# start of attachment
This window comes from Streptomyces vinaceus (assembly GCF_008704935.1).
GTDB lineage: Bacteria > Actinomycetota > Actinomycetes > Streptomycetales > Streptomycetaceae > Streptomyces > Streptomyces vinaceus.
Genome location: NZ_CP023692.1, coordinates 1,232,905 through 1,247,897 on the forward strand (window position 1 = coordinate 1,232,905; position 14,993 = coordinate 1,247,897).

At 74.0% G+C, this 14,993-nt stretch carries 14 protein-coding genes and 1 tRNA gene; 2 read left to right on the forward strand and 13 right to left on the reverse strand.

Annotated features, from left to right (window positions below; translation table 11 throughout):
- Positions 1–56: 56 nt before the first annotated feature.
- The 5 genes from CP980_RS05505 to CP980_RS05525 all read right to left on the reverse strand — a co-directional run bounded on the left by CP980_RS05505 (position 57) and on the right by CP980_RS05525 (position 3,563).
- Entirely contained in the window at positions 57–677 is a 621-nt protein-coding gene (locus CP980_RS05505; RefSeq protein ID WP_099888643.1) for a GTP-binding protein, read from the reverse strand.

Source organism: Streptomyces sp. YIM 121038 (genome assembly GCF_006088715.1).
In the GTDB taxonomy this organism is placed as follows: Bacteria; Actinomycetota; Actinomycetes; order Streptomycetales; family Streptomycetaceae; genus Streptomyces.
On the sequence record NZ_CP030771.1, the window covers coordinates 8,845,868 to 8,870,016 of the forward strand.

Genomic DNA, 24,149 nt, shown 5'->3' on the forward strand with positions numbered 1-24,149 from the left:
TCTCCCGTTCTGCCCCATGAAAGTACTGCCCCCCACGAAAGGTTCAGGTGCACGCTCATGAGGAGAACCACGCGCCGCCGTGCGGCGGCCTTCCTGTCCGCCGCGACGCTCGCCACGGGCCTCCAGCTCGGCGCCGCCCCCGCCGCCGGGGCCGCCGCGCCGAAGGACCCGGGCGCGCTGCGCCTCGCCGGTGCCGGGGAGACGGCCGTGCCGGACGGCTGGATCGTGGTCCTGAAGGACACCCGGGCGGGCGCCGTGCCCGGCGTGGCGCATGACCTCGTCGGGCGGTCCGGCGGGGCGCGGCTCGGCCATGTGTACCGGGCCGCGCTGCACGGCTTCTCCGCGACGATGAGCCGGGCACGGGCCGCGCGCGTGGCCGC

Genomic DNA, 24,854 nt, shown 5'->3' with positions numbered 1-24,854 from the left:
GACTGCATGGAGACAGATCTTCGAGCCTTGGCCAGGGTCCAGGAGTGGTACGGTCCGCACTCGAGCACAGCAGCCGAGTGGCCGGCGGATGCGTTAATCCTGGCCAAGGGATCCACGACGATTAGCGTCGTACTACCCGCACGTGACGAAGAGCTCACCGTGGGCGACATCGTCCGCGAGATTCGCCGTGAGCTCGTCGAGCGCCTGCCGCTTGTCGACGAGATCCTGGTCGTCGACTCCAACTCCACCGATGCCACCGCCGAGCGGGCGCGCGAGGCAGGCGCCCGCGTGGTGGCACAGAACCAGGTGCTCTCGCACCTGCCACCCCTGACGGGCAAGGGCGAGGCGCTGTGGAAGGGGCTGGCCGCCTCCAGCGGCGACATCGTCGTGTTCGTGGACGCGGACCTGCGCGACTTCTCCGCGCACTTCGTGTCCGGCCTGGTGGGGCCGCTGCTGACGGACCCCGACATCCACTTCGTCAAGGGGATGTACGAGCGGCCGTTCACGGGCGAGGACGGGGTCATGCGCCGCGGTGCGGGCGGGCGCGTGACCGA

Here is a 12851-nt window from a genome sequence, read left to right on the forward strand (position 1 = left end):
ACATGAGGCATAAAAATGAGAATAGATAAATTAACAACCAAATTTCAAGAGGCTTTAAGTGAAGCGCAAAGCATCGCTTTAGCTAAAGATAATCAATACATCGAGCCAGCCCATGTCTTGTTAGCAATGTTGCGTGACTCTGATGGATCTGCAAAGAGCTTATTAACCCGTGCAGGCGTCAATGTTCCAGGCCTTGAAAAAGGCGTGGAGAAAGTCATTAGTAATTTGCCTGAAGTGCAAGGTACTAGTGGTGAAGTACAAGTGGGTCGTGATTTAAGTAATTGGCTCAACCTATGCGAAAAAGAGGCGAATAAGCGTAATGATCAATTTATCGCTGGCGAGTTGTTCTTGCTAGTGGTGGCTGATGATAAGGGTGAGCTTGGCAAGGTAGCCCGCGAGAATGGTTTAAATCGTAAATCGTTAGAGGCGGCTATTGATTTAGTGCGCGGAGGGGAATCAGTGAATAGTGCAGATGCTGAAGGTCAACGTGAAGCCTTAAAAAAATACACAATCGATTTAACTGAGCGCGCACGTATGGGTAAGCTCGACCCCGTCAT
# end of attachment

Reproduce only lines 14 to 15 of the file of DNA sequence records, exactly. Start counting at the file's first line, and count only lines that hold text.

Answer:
Genomic DNA, 24,854 nt, shown 5'->3' with positions numbered 1-24,854 from the left:
GACTGCATGGAGACAGATCTTCGAGCCTTGGCCAGGGTCCAGGAGTGGTACGGTCCGCACTCGAGCACAGCAGCCGAGTGGCCGGCGGATGCGTTAATCCTGGCCAAGGGATCCACGACGATTAGCGTCGTACTACCCGCACGTGACGAAGAGCTCACCGTGGGCGACATCGTCCGCGAGATTCGCCGTGAGCTCGTCGAGCGCCTGCCGCTTGTCGACGAGATCCTGGTCGTCGACTCCAACTCCACCGATGCCACCGCCGAGCGGGCGCGCGAGGCAGGCGCCCGCGTGGTGGCACAGAACCAGGTGCTCTCGCACCTGCCACCCCTGACGGGCAAGGGCGAGGCGCTGTGGAAGGGGCTGGCCGCCTCCAGCGGCGACATCGTCGTGTTCGTGGACGCGGACCTGCGCGACTTCTCCGCGCACTTCGTGTCCGGCCTGGTGGGGCCGCTGCTGACGGACCCCGACATCCACTTCGTCAAGGGGATGTACGAGCGGCCGTTCACGGGCGAGGACGGGGTCATGCGCCGCGGTGCGGGCGGGCGCGTGACCGA